Employment Law Cases
Reasonable adjustments and fairness of dismissal
A failure to make reasonable adjustments as part of a dismissal process doesn’t mean that the dismissal itself is necessarily unfair.
Ms Knightley was dismissed following a capability procedure. The trust denied her an extension of time to appeal against dismissal. She brought a tribunal claim for, among other things, unfair dismissal, discrimination arising from disability (s. 15 of the Equality Act) and a failure to make reasonable adjustments (s. 20 the Equality Act). The tribunal upheld the failure to make reasonable adjustments claim but held the dismissal overall was fair as an appeal wouldn’t have affected the fairness of her dismissal. The s. 15 claim was also dismissed, the tribunal holding that dismissal was proportionate.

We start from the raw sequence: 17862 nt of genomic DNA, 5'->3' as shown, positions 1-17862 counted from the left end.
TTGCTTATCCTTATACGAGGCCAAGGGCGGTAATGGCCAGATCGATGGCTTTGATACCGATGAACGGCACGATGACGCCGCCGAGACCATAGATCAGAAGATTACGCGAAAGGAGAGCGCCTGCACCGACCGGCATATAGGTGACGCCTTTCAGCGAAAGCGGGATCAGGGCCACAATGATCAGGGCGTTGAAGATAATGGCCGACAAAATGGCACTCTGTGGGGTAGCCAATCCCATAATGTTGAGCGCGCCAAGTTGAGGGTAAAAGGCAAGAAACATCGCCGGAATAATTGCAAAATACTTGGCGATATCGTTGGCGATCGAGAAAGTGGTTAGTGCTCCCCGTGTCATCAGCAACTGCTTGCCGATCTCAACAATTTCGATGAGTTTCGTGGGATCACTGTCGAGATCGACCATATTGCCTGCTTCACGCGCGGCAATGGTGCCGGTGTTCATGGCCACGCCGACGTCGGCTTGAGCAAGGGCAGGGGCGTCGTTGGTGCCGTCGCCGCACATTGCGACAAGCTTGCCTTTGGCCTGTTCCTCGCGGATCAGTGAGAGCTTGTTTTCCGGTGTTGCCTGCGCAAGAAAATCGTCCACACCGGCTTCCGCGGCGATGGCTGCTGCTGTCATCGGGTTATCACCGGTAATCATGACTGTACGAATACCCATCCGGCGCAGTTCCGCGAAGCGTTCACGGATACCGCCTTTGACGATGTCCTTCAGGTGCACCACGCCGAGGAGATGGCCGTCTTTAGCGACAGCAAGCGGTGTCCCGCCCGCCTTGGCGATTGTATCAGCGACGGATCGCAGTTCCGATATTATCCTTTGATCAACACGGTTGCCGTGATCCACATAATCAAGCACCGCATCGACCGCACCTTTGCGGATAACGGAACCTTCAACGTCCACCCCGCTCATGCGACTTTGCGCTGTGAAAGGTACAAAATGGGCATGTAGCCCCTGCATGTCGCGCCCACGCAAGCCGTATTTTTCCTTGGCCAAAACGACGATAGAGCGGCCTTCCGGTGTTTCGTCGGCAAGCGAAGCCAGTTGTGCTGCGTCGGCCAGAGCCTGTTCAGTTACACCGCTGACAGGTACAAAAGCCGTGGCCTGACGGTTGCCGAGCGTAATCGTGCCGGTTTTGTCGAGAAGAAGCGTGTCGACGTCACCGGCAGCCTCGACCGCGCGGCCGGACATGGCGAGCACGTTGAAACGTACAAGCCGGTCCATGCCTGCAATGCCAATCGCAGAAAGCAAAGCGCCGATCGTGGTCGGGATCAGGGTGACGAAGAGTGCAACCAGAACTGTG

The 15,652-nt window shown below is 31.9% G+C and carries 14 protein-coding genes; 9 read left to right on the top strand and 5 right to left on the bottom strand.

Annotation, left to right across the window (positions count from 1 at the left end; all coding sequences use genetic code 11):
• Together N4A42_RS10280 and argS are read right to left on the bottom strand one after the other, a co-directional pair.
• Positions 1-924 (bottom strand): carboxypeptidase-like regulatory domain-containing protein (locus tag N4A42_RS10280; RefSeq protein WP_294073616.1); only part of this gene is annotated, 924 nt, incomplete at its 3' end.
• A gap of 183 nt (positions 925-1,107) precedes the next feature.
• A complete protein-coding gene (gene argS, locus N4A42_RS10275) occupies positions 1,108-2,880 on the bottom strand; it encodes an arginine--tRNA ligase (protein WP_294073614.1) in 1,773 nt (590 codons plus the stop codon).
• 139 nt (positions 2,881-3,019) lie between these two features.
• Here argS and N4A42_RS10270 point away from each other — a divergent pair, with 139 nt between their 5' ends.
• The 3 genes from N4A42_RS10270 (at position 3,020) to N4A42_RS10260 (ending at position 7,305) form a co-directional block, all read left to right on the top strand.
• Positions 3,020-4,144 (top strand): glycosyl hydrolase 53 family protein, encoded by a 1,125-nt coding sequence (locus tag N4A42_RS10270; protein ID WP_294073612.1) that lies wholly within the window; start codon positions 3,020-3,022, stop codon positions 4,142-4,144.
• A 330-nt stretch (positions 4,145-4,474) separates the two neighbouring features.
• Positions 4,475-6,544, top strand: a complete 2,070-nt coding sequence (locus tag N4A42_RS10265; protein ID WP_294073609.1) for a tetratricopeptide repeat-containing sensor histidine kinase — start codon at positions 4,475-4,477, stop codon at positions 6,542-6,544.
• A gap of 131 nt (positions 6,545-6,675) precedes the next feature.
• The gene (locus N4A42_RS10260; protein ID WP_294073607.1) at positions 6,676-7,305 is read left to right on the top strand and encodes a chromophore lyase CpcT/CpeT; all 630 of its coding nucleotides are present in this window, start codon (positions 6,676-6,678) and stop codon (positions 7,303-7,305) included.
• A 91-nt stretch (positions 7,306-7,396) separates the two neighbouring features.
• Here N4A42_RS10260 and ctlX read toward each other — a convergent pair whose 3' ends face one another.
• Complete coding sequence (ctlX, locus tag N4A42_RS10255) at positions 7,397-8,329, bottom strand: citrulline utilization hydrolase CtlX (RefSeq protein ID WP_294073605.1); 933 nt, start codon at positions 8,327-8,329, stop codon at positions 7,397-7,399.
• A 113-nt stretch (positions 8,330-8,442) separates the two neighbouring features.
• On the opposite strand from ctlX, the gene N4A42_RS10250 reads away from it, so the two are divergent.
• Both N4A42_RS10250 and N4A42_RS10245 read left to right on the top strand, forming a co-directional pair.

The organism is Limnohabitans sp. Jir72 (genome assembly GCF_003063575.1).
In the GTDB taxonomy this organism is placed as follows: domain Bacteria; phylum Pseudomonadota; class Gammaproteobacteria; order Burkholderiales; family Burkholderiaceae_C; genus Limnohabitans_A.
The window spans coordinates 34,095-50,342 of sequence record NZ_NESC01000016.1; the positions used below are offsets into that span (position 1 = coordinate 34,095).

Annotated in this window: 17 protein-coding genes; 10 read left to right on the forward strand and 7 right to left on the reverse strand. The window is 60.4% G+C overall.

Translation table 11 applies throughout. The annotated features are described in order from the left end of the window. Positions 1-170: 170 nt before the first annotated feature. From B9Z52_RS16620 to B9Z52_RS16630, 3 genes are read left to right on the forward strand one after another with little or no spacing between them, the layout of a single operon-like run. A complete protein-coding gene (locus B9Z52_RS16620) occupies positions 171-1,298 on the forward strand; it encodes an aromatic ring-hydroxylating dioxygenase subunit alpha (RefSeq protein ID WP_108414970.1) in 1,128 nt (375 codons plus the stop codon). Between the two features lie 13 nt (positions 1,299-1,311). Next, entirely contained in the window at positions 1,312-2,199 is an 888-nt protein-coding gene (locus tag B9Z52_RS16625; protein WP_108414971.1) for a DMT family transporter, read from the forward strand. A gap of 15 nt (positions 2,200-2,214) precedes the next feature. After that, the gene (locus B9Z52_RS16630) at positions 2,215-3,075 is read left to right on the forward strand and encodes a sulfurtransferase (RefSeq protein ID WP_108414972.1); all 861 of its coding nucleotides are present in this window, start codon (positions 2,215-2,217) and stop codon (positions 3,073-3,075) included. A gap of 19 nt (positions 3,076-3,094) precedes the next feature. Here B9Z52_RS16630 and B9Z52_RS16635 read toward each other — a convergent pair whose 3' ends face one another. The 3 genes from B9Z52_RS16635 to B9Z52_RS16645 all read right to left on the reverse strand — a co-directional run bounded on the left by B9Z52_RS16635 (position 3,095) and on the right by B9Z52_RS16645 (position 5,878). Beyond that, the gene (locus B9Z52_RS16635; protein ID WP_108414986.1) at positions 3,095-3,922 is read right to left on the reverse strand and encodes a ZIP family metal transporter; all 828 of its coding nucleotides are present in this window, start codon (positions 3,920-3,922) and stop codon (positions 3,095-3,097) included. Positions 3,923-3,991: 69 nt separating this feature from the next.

Ms Knightley appealed on the basis that the upheld finding meant she was deprived of her right of appeal and thus her unfair dismissal claim should be allowed. She also argued that if the dismissal was procedurally unfair, her s.15 claim should succeed as objective justification should fail.
The appeal was dismissed.
The EAT pointed out that the case concerned three different statutory torts (wrongs), each with different ingredients. The fact that one of the statutory torts has been committed does not mean that any of the others necessarily will have been. The legal principles applicable to each claim should be separately applied to the facts found. Whilst findings on one of the torts may also apply to the others, that does not mean that the requirements of those other torts are necessarily satisfied. It may be relevant but does not dispose of the matter from a legal perspective. Here, considering each basis of claim separately, the tribunal had adequately and appropriately reached its conclusions in different directions on each of the claims.
This is a refreshing common-sense approach and means that even if an employer does get it wrong in relation to reasonable adjustments, it does not mean that all of the other claims will automatically succeed; they will be judged on their merits.